From New World Encyclopedia
Assorted ancient bronze castings found as part of a cache, perhaps intended for recycling.

Bronze refers to a broad range of copper alloys, usually with tin as the main additive, but sometimes with other elements such as phosphorus, manganese, aluminum, or silicon. It is strong and tough and has myriad uses in industry. It was particularly significant in antiquity, giving its name to the Bronze Age.


The introduction of bronze was significant for every civilization that encountered it. Tools, weapons, armor, and various building materials like decorative tiles made of bronze were harder and more durable than their stone and copper ("Chalcolithic") predecessors. In early use, the natural impurity arsenic sometimes created a superior natural alloy called arsenical bronze.

The earliest bronzes made with tin date to the late fourth millennium B.C.E. in Susa (Iran), and some ancient sites in Luristan (Iran) and Mesopotamia (Iraq).

The ores of copper and tin are rarely found together in nature, although an ancient site in Thailand and another in Iran provide counterexamples. Consequently, serious bronze work has always involved trade. In fact, archeologists suspect that a serious disruption of the tin trade precipitated the transition to the Iron Age. In Europe, the major source for tin was Great Britain. Phoenician traders visited Great Britain to trade goods from the Mediterranean for tin. It has been suggested that the etymology of Britain is the Phoenician name Barr Tan, meaning "tin wilderness".[1]

Bronze was stronger than the era's iron. Quality steels were not widely available until thousands of years later, although they were produced in late Celtic oppida and China. But the Bronze Age gave way to the Iron Age, perhaps because the shipping of tin around the Mediterranean (or from Great Britain) became more limited during the major population migrations around 1200–1100 B.C.E., which dramatically limited supplies and raised prices.[2] Bronze was still used during the Iron Age, but the weaker iron was found to be sufficiently strong for many applications. As iron working improved, iron became both cheaper and stronger, eclipsing bronze in Europe by the early to mid-Middle Ages.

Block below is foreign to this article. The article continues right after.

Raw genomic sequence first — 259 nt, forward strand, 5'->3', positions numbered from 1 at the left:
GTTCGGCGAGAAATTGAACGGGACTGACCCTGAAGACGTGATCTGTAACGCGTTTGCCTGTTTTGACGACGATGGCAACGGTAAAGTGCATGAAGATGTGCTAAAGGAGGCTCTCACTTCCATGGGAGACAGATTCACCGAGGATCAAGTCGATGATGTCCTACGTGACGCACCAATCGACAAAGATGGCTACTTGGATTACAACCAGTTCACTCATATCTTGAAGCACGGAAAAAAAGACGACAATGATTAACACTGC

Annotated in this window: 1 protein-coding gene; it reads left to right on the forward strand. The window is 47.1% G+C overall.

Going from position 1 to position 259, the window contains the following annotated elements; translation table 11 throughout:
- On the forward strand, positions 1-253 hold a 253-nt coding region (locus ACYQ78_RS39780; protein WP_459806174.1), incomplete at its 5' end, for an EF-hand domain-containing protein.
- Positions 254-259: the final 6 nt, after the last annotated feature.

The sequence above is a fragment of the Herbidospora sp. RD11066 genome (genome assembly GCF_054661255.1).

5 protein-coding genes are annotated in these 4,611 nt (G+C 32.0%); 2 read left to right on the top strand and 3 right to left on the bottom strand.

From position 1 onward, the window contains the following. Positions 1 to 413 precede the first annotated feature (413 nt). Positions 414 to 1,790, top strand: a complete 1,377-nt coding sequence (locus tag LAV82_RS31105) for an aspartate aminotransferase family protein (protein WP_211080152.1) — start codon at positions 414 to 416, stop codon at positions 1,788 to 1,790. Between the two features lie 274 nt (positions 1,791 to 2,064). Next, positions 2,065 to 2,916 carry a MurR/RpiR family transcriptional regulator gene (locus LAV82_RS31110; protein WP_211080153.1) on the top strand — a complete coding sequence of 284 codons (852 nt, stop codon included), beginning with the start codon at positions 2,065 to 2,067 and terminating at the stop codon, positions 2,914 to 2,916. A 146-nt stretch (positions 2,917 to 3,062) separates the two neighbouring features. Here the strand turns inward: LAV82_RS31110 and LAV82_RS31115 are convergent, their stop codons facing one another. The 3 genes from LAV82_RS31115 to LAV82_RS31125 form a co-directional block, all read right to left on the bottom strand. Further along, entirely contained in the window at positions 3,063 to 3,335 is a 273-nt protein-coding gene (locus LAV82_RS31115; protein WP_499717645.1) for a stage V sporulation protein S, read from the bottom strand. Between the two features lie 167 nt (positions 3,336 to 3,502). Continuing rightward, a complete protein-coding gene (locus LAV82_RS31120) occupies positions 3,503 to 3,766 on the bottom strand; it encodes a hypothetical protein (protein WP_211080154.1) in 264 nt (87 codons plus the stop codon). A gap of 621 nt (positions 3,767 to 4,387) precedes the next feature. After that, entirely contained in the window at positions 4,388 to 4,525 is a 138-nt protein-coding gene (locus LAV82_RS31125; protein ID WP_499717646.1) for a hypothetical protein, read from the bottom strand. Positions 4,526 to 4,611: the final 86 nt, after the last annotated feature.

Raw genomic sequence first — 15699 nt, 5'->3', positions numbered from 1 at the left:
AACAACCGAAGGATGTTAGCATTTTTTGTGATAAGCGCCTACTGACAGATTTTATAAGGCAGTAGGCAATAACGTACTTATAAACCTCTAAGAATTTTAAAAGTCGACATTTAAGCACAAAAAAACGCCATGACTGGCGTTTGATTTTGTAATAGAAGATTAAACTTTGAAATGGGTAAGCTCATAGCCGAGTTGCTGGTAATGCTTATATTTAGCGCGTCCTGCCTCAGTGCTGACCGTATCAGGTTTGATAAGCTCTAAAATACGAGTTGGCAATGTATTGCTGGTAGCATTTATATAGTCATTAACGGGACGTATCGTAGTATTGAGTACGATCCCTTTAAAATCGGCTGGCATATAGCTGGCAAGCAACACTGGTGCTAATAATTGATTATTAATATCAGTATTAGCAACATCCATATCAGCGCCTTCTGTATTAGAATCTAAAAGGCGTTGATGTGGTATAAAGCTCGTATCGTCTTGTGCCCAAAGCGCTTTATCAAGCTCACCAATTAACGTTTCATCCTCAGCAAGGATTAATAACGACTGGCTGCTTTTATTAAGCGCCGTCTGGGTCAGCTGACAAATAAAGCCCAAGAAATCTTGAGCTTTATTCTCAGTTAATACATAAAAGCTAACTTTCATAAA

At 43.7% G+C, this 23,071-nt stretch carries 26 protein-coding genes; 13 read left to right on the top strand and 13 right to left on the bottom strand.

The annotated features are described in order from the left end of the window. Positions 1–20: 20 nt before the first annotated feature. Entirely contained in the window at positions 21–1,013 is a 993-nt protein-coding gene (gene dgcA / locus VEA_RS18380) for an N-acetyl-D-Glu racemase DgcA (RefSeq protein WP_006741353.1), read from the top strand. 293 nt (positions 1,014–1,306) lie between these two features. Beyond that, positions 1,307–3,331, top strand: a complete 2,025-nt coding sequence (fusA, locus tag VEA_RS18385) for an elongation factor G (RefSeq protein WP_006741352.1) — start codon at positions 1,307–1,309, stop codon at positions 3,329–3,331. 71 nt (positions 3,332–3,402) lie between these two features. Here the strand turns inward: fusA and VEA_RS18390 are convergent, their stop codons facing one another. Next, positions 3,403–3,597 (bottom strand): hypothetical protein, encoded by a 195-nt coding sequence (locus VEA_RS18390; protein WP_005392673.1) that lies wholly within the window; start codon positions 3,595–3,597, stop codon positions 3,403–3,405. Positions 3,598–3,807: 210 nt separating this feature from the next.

With the exception of steel, bronze is superior to iron in nearly every application. Although bronze develops a patina, it does not oxidize beyond the surface. It is considerably less brittle than iron and has a lower casting temperature.

Copper-based alloys have lower melting points than steel and are more readily produced from their constituent metals. They are generally about ten percent heavier than steel, although alloys using aluminum or silicon may be slightly less dense. Bronzes are softer and weaker than steel, bronze springs are less stiff (and so store less energy) for the same bulk. It resists corrosion (especially seawater corrosion) and metal fatigue better than steel and also conducts heat and electricity better than most steels. The cost of copper-base alloys is generally higher than that of steels but lower than that of nickel-base alloys.